Face Up to Democratic Change

If there is one thing that Alliance proved during the recent election of our First and Deputy First Minister it is that in the Assembly all votes are equal, but some votes are more equal than others.

Under the current bizarre voting system, key decisions such as this election require cross-community support – yet they completely ignore cross-community parties!

In the first vote, over 70 percent of the Assembly wanted to elect Messrs Trimble and Durkan into the posts, yet their democratic wish was blatantly cast aside because a majority of unionists was required, as well as a majority of nationalists. What could possibly be more undemocratic than allowing a minority to hijack the entire political process?

Nevertheless, following three Alliance Assembly members’ redesignation to unionist, the same percentage of the Assembly voted for the same people – but this time the vote was carried.

To me, that illustrates exactly why designations are just another form of discrimination. If you belong to a tribe, your vote counts. If you don’t, your voice is ignored. That doesn’t just mean Alliance Assembly members, but the 65,655 people in Northern Ireland who refused to be pigeon-holed and voted for centre parties in the Assembly elections.

The Agreement is still the best way forward, but it is not perfect. It states that there should be “full respect for, and equality of, civil, political, social and cultural rights, of freedom from discrimination for all citizens, and of parity of esteem”.

However, it is also based on the idea of ‘two communities’, when in fact there is a significant proportion of the population who don’t fit neatly into the boxes of ‘nationalist’ and ‘unionist’, and who want to see real bread-and-butter politics in Northern Ireland.

The current arrangements were designed as a safeguard to prevent nationalists becoming the victims of a united unionist veto. But unionism is divided and the end result is that the anti-Agreement unionist minority can effectively hold the entire political process to ransom. That is in no-one’s interests, least of all nationalists.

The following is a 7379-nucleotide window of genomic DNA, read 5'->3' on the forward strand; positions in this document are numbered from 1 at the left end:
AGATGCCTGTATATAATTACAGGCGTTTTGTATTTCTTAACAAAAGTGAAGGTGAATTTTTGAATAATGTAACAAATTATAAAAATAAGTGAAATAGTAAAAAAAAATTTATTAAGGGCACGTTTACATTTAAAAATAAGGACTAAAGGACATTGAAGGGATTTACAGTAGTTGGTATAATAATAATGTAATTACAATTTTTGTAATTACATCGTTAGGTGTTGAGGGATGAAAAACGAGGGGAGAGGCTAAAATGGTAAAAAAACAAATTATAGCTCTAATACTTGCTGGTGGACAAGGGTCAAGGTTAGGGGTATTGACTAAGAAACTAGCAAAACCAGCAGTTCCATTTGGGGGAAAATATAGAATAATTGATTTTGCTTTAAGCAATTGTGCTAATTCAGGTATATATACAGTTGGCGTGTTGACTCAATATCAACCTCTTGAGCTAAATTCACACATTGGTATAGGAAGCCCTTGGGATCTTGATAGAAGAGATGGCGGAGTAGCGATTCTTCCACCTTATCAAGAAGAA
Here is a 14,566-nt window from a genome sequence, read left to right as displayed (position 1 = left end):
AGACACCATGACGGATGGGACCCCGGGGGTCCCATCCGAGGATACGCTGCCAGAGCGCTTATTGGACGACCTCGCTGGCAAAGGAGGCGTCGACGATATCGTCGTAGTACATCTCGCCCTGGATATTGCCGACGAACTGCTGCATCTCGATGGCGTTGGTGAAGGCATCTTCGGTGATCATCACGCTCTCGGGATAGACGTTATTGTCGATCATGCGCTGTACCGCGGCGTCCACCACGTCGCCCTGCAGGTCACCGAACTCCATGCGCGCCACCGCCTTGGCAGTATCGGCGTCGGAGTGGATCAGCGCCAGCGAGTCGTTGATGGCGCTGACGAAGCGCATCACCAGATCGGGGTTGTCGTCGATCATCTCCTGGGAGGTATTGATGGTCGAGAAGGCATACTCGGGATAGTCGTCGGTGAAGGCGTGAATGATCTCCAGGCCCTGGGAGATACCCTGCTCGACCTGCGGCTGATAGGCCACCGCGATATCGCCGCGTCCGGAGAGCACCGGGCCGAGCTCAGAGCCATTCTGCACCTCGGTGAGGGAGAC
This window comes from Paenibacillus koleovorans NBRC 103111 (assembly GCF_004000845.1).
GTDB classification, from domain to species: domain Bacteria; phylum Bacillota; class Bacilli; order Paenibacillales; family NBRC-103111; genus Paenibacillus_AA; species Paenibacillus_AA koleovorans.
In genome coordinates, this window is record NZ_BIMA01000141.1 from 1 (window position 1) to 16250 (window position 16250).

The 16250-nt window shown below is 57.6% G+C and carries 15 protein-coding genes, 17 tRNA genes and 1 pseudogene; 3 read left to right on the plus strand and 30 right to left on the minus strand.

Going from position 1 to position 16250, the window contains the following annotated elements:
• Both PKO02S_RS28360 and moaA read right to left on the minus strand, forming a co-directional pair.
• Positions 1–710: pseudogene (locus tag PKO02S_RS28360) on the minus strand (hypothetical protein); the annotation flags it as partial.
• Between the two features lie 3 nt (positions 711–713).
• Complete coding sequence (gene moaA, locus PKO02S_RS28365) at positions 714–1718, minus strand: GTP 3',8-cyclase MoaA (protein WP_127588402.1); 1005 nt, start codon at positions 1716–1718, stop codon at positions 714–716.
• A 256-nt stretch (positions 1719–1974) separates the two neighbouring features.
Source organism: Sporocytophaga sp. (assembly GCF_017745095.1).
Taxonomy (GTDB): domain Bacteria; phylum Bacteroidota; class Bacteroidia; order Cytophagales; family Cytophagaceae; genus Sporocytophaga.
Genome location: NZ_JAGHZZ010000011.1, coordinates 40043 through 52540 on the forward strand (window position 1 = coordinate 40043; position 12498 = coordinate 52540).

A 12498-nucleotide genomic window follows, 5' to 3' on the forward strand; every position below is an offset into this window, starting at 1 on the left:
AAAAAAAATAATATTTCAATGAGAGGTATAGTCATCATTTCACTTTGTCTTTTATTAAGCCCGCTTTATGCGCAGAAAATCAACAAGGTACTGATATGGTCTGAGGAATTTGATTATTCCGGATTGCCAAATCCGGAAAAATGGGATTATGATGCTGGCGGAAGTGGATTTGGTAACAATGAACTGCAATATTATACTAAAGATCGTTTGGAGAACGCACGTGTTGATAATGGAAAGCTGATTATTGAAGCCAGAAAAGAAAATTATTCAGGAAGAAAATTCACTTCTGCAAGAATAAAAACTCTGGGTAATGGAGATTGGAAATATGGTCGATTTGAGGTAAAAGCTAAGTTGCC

Yes, we are a deeply divided society, but if we look to the future, how will the system cope if the strength of cross-community parties increases? What if Labour were to organise here and make inroads? Now that we have a chance to allow political stability to bed down, how do we finally make the break from sectarian politics to ‘normal’ politics, which aren’t dominated by the constitutional question?

The current system would bend and eventually break, as it lost legitimacy. If we don’t change the designation system in this review, in 18 months time we will simply face the same crisis at the beginning of the next Assembly as we did last week.

That is why Alliance has insisted on sorting out this problem now. We are committed to finding a long-term solution, not another short-term fix that we will all live to regret and which has become the unfortunate hallmark of Band-Aid politics here.

What Alliance wants to see is a voting system that is democratic, where all votes are treated equally all of the time. It must take our divisions into account, but not in a way that excludes people. Importantly, it must be easily understood. And finally, it must be flexible enough to accommodate changes in the population and political realignments.

Majority rule of 50 percent plus one is not an option, but a weighted majority would meet all these criteria.

The shortcomings of the voting system and designations are clear, and unless we seriously address this institutionalised sectarianism in the upcoming review of Strand One of the Agreement, we are doomed to crisis after crisis.

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